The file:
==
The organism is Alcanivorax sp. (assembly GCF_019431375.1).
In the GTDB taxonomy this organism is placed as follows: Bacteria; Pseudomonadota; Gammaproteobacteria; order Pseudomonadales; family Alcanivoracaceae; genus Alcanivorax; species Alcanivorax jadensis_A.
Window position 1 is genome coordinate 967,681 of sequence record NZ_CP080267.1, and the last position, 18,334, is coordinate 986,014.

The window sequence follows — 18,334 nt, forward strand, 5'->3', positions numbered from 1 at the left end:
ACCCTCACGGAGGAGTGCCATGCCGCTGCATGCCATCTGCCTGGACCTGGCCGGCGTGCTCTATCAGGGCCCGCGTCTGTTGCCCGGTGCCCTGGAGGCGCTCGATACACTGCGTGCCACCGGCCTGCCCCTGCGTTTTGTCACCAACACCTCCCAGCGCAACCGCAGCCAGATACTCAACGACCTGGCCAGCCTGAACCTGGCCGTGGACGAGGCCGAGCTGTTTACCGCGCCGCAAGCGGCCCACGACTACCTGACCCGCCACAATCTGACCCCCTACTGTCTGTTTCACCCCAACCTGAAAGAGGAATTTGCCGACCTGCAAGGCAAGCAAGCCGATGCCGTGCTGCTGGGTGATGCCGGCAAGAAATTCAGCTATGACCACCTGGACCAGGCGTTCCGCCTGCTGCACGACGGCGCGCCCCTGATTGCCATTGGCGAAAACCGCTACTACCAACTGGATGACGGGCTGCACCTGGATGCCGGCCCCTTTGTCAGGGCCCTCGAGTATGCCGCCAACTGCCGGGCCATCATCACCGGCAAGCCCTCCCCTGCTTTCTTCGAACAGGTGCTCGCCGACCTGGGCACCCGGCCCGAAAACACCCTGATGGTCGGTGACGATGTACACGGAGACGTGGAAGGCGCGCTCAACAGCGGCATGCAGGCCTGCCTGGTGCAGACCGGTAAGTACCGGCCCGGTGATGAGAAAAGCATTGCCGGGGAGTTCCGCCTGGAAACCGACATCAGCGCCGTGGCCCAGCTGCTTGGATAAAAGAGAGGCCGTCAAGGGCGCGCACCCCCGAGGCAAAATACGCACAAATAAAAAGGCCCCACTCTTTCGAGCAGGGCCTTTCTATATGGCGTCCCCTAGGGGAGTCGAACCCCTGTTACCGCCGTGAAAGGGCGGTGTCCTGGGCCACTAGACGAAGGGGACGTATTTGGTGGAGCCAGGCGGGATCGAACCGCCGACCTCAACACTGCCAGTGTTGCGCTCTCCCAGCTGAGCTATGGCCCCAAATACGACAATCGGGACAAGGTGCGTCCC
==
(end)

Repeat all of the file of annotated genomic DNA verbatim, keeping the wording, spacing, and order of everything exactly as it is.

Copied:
The organism is Alcanivorax sp. (assembly GCF_019431375.1).
In the GTDB taxonomy this organism is placed as follows: Bacteria; Pseudomonadota; Gammaproteobacteria; order Pseudomonadales; family Alcanivoracaceae; genus Alcanivorax; species Alcanivorax jadensis_A.
Window position 1 is genome coordinate 967,681 of sequence record NZ_CP080267.1, and the last position, 18,334, is coordinate 986,014.

The window sequence follows — 18,334 nt, forward strand, 5'->3', positions numbered from 1 at the left end:
ACCCTCACGGAGGAGTGCCATGCCGCTGCATGCCATCTGCCTGGACCTGGCCGGCGTGCTCTATCAGGGCCCGCGTCTGTTGCCCGGTGCCCTGGAGGCGCTCGATACACTGCGTGCCACCGGCCTGCCCCTGCGTTTTGTCACCAACACCTCCCAGCGCAACCGCAGCCAGATACTCAACGACCTGGCCAGCCTGAACCTGGCCGTGGACGAGGCCGAGCTGTTTACCGCGCCGCAAGCGGCCCACGACTACCTGACCCGCCACAATCTGACCCCCTACTGTCTGTTTCACCCCAACCTGAAAGAGGAATTTGCCGACCTGCAAGGCAAGCAAGCCGATGCCGTGCTGCTGGGTGATGCCGGCAAGAAATTCAGCTATGACCACCTGGACCAGGCGTTCCGCCTGCTGCACGACGGCGCGCCCCTGATTGCCATTGGCGAAAACCGCTACTACCAACTGGATGACGGGCTGCACCTGGATGCCGGCCCCTTTGTCAGGGCCCTCGAGTATGCCGCCAACTGCCGGGCCATCATCACCGGCAAGCCCTCCCCTGCTTTCTTCGAACAGGTGCTCGCCGACCTGGGCACCCGGCCCGAAAACACCCTGATGGTCGGTGACGATGTACACGGAGACGTGGAAGGCGCGCTCAACAGCGGCATGCAGGCCTGCCTGGTGCAGACCGGTAAGTACCGGCCCGGTGATGAGAAAAGCATTGCCGGGGAGTTCCGCCTGGAAACCGACATCAGCGCCGTGGCCCAGCTGCTTGGATAAAAGAGAGGCCGTCAAGGGCGCGCACCCCCGAGGCAAAATACGCACAAATAAAAAGGCCCCACTCTTTCGAGCAGGGCCTTTCTATATGGCGTCCCCTAGGGGAGTCGAACCCCTGTTACCGCCGTGAAAGGGCGGTGTCCTGGGCCACTAGACGAAGGGGACGTATTTGGTGGAGCCAGGCGGGATCGAACCGCCGACCTCAACACTGCCAGTGTTGCGCTCTCCCAGCTGAGCTATGGCCCCAAATACGACAATCGGGACAAGGTGCGTCCC